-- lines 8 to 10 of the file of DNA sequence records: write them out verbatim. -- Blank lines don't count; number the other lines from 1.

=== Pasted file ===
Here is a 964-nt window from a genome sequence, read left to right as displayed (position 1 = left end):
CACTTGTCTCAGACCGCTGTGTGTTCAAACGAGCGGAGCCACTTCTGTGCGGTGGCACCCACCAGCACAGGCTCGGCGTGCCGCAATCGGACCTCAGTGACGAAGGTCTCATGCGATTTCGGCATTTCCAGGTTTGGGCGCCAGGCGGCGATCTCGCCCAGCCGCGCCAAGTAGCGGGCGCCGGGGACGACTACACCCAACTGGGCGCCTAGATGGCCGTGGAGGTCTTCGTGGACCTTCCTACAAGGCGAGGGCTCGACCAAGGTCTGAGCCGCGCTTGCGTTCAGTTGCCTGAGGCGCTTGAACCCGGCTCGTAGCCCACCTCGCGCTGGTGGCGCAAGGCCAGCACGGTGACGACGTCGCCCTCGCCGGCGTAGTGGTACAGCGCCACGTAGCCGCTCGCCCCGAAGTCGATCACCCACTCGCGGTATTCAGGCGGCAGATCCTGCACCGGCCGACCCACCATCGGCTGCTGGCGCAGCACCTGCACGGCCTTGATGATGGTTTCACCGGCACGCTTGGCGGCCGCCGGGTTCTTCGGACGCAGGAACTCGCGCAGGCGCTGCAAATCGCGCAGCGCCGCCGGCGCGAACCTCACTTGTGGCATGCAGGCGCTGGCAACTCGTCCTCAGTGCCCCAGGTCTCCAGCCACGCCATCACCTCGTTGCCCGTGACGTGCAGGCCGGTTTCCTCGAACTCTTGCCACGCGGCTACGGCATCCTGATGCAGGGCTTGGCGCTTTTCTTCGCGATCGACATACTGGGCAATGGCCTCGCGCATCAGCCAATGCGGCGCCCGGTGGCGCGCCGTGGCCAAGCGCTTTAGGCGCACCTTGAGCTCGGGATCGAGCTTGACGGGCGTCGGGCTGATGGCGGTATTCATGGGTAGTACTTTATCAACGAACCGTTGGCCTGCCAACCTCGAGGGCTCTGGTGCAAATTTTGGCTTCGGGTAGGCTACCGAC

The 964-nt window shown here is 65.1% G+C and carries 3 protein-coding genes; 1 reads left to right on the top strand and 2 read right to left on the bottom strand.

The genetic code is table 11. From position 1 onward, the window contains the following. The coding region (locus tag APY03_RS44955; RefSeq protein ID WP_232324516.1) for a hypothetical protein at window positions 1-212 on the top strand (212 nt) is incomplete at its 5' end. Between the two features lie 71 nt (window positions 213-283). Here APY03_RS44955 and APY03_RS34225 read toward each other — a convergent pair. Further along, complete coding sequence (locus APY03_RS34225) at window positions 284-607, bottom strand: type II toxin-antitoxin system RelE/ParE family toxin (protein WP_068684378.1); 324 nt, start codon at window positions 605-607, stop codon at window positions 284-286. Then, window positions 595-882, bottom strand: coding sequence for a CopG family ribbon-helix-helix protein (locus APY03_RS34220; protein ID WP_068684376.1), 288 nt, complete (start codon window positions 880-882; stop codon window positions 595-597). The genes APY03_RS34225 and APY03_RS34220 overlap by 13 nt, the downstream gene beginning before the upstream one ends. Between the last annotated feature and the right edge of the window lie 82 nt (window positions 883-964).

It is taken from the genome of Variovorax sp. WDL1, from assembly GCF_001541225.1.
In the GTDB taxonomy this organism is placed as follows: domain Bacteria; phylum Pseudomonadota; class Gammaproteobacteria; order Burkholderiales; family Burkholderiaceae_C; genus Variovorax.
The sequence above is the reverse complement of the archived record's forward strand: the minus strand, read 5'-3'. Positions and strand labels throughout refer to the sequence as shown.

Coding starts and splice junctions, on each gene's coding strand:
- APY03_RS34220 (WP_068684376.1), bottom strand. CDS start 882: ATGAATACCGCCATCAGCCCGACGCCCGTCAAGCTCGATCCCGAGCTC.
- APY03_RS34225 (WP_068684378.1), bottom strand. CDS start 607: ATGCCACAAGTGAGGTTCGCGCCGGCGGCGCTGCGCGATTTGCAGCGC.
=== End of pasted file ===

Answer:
Coding starts and splice junctions, on each gene's coding strand:
- APY03_RS34220 (WP_068684376.1), bottom strand. CDS start 882: ATGAATACCGCCATCAGCCCGACGCCCGTCAAGCTCGATCCCGAGCTC.
- APY03_RS34225 (WP_068684378.1), bottom strand. CDS start 607: ATGCCACAAGTGAGGTTCGCGCCGGCGGCGCTGCGCGATTTGCAGCGC.